General Radon Information
RADON -Symbol (RN)
Radon is a colorless, odorless, tasteless gas created by the natural decay of radium. Radium is part of the decay chain that produces radon gas. The "Grandfather" of this decay chain is uranium 238. Radon, radium, and uranium are all naturally occuring elements and can be found on the Periodic Table of Elements.
The decay chain sequence for radon 222 is as follows: Radon 222 > Polonium 218 > Lead 214 > Bismuth 214 > Polonium 214 > Lead 210 (stable).
Radon is an inert gas, which means it's chemically inactive. Since it is chemically inactive, radon can move easily through all gas permeable materials. This is why basements with no visible signs of cracks or penetrations still have radon problems. It's because the gas can permeate directly through the concrete slab.
The most common way radon concentrations are expressed is in "picoCuries per liter" (pCi/L). A pCi/L is one-trillionth of a curie. A "curie" (named after famed radiation scientist Madame Curie) is the amount of activity given off by the decay of one gram of Radium, which is the equivalent of 2.2 disintegrations per minute, in a liter volume.
Radon is classified as a "Class A" Carcinogen which means positive links have been made between radon exposure and lung cancer from physical models, animal studies and most importantly; human epidemiological studies. The U.S. Surgeon General has stated that radon exposure is second only to smoking in causing lung cancer in the U.S.
The 4.0 pCi/L action level for airborne radon was established by the EPA because attaining a reduction below that action level is technologically feasible to achieve. However; EPA's position states that there is no "safe threshold" for exposure to ionizing radiation, therefore; the lower your exposure, the better. See airborne radon risk charts. The EPA also states that you should consider remediating radon levels between 2 and 4 pCi/L. It should be noted that Active Soil Depressurization (ASD)systems installed by Connecticut Basement Systems Radon Inc., often yield post installation airborne radon results below 2.0 pCi/L. See airborne radon mitigation.
There are currently no defined standards for waterborne radon. However, EPA has proposed a maximum contaminant level (MCL) of 300 pCi/L for municipal supplies with an alternative maximum contaminant level (AMCL) of 4,000 pCi/L for municipalities who adopt a multimedia mitigation (MMM) program. Currently, the state of Connecticut suggests that if your waterborne radon concentrations exceed 5,000 pCi/L, you should consider reducing the radon concentrations to below 5,000 pCi/L. Currently, different states have different action levels or guidelines. See waterborne radon mitigation.
Generally speaking, airborne and waterborne radon concentrations are in a constant state of fluctuation. The biggest reason behind air fluctuation is due to the ever-changing weather patterns.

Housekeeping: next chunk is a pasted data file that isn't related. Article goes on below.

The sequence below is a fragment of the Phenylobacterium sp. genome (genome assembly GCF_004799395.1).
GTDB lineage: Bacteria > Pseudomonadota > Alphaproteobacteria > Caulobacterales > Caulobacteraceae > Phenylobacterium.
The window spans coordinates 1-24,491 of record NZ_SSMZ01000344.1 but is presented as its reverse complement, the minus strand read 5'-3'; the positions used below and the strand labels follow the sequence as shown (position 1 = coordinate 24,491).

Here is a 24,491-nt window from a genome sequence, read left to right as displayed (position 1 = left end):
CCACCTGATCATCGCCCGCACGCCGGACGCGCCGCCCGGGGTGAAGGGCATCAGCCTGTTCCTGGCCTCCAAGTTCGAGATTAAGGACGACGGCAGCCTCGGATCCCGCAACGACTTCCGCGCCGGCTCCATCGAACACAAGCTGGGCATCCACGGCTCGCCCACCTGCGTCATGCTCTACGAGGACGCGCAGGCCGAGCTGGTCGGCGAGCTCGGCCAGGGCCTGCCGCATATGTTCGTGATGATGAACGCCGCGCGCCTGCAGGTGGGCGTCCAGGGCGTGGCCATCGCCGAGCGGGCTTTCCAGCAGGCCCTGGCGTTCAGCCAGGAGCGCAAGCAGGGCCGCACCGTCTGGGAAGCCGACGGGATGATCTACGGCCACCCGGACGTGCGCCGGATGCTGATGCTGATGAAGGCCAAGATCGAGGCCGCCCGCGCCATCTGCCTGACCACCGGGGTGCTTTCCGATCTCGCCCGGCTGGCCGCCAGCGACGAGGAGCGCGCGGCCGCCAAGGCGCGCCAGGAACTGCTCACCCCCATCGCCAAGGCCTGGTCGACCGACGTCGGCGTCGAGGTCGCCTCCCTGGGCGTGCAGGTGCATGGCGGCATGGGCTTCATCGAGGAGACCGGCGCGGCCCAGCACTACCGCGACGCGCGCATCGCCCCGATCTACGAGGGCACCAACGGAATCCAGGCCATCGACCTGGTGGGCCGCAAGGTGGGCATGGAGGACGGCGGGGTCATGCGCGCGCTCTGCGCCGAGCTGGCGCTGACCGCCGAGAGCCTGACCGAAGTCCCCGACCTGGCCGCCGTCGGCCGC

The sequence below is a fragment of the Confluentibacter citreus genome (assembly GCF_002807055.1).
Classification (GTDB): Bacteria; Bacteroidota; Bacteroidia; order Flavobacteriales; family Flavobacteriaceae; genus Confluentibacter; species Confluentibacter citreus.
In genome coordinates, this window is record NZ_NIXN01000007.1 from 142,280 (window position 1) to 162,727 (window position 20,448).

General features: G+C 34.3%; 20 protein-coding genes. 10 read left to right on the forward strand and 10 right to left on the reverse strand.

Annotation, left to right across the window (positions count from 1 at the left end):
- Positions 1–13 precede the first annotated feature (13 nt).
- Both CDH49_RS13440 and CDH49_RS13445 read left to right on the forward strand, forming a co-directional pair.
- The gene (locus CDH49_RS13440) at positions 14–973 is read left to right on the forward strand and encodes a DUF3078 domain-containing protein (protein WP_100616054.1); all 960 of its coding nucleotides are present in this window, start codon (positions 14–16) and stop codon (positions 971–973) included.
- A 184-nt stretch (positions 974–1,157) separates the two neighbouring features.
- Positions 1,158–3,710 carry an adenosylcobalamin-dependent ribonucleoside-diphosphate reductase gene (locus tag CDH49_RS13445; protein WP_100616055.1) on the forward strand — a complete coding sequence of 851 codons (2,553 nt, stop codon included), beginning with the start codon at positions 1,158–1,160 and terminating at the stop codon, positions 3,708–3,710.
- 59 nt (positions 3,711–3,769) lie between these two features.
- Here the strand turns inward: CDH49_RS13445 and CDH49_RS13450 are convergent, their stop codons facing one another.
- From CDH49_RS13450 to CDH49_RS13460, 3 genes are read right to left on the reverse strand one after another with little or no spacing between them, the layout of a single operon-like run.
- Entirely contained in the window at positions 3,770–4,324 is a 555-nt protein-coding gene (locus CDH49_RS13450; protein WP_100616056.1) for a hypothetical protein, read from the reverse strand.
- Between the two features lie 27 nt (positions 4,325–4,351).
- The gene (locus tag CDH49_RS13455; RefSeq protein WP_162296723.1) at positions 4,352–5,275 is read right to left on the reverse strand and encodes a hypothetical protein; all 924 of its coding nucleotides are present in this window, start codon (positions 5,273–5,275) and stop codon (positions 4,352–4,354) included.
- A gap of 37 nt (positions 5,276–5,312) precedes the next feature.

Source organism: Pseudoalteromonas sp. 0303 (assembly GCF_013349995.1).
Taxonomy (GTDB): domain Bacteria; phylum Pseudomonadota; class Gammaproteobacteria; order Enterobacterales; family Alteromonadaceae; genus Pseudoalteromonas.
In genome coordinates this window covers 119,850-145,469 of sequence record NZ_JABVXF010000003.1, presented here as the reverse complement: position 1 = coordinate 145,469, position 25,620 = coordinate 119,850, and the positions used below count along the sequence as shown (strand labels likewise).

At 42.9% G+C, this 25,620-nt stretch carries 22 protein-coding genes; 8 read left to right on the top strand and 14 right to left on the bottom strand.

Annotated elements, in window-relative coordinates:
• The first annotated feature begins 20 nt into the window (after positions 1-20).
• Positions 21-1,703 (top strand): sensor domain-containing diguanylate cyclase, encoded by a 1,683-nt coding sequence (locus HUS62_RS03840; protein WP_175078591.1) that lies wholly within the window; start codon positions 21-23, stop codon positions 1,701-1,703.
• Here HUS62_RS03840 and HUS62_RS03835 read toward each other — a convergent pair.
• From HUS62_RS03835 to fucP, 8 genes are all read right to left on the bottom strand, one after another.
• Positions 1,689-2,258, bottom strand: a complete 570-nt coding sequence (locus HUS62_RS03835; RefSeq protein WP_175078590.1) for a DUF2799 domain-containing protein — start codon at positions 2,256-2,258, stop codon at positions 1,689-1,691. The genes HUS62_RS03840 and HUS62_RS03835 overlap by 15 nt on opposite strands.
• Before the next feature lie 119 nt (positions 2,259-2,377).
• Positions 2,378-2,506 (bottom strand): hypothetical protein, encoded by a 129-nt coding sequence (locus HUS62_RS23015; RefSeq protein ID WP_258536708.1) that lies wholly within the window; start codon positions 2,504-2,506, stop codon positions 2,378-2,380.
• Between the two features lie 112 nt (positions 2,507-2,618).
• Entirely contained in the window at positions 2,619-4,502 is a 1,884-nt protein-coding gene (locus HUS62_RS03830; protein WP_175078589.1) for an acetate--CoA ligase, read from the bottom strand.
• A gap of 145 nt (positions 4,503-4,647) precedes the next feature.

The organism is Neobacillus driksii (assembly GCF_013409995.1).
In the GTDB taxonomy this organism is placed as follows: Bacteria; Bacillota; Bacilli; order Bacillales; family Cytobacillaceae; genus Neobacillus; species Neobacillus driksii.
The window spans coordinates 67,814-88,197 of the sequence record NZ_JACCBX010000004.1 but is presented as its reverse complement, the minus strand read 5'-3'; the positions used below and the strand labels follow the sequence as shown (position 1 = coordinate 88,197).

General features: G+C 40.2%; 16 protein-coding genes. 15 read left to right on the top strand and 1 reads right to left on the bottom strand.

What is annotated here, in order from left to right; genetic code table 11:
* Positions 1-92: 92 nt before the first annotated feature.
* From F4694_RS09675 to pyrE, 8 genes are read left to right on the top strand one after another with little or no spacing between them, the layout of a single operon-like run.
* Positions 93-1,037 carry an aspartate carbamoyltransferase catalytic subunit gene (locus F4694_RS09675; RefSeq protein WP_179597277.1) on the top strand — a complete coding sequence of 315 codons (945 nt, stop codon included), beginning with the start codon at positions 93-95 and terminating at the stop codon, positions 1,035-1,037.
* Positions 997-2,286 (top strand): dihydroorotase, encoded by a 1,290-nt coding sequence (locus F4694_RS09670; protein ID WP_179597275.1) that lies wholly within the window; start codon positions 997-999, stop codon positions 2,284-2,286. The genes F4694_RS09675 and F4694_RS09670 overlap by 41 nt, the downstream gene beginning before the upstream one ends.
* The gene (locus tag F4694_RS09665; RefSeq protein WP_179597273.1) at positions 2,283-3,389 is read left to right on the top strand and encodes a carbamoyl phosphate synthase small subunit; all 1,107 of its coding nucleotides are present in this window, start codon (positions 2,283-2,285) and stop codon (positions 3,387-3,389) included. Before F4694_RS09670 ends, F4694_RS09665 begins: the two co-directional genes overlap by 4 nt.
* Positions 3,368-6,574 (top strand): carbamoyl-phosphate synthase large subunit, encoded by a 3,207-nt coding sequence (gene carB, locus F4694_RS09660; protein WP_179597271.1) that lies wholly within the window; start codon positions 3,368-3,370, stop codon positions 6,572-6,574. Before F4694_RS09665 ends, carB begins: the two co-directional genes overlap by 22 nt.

Varying weather conditions create varying pressure differentials, which create varying degrees of influx of radon gas up into the structure from the soil. The foremost condition recognized to create the greatest influx of airborne radon into a structure is known as the "stack effect."
This scenario typically occurs in the heating season when the house is generally closed up the majority of the time. As indoor air is heated to a comfortable temperature, it begins to rise or move vertically through the structure. As the heated air moves vertically through the interior envelope of the structure, the structure itself begins to create suction upon the ground on which it sits. The greater the suction, the greater the influx of radon. It is not uncommon for airborne radon concentrations to fluctuate 100% or more from the cooling season to the heating season.
Waterborne radon levels fluctuate for different reasons, the biggest of which is that as water migrates through fissures and intercises in the sub-surface layers of the earth's crust, it is exposed to a wide array of soil and bedrock compositions. The longer the time frame that a sub-surface volume of water spends in contact with a radium bearing source, the greater the radon concentration that will dissolve into that volume of water. Furthermore, a well that taps into an aquifer that is fed from many different sources will have different degrees of influent water quality feeding in - and mixing together, producing ever-changing contaminant concentrations. For more on water quality, See well water treatment.
Based on information contained in the National Academy of Sciences 1998 report, The Health Effects of Exposure to Indoor Radon, your radon risk may be somewhat higher than shown; especially if you have never smoked. It’s never too late to reduce your risk of lung cancer. Don’t wait to test and fix a radon problem. If you are a smoker, stop smoking.
ALL INFORMATION TAKEN FROM THE HOME BUYER’S AND SELLER’S GUIDE TO RADON.